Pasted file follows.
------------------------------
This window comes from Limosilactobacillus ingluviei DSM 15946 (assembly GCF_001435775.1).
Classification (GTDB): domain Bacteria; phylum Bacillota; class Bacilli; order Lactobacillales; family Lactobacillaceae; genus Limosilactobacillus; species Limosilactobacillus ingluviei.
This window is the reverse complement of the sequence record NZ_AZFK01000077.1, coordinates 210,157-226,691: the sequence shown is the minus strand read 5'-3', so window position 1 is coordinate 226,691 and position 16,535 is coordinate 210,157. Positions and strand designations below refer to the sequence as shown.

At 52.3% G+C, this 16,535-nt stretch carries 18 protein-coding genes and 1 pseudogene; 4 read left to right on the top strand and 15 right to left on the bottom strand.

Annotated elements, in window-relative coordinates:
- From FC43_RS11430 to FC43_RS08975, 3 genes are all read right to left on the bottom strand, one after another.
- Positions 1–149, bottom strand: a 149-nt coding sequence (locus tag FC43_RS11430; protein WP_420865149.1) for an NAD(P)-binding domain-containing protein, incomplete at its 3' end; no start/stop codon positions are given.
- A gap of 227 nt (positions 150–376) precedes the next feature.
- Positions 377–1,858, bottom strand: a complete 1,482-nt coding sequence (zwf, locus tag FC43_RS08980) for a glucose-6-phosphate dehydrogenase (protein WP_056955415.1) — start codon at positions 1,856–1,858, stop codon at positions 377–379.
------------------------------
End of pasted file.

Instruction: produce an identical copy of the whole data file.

This window comes from Limosilactobacillus ingluviei DSM 15946 (assembly GCF_001435775.1).
Classification (GTDB): domain Bacteria; phylum Bacillota; class Bacilli; order Lactobacillales; family Lactobacillaceae; genus Limosilactobacillus; species Limosilactobacillus ingluviei.
This window is the reverse complement of the sequence record NZ_AZFK01000077.1, coordinates 210,157-226,691: the sequence shown is the minus strand read 5'-3', so window position 1 is coordinate 226,691 and position 16,535 is coordinate 210,157. Positions and strand designations below refer to the sequence as shown.

At 52.3% G+C, this 16,535-nt stretch carries 18 protein-coding genes and 1 pseudogene; 4 read left to right on the top strand and 15 right to left on the bottom strand.

Annotated elements, in window-relative coordinates:
- From FC43_RS11430 to FC43_RS08975, 3 genes are all read right to left on the bottom strand, one after another.
- Positions 1–149, bottom strand: a 149-nt coding sequence (locus tag FC43_RS11430; protein WP_420865149.1) for an NAD(P)-binding domain-containing protein, incomplete at its 3' end; no start/stop codon positions are given.
- A gap of 227 nt (positions 150–376) precedes the next feature.
- Positions 377–1,858, bottom strand: a complete 1,482-nt coding sequence (zwf, locus tag FC43_RS08980) for a glucose-6-phosphate dehydrogenase (protein WP_056955415.1) — start codon at positions 1,856–1,858, stop codon at positions 377–379.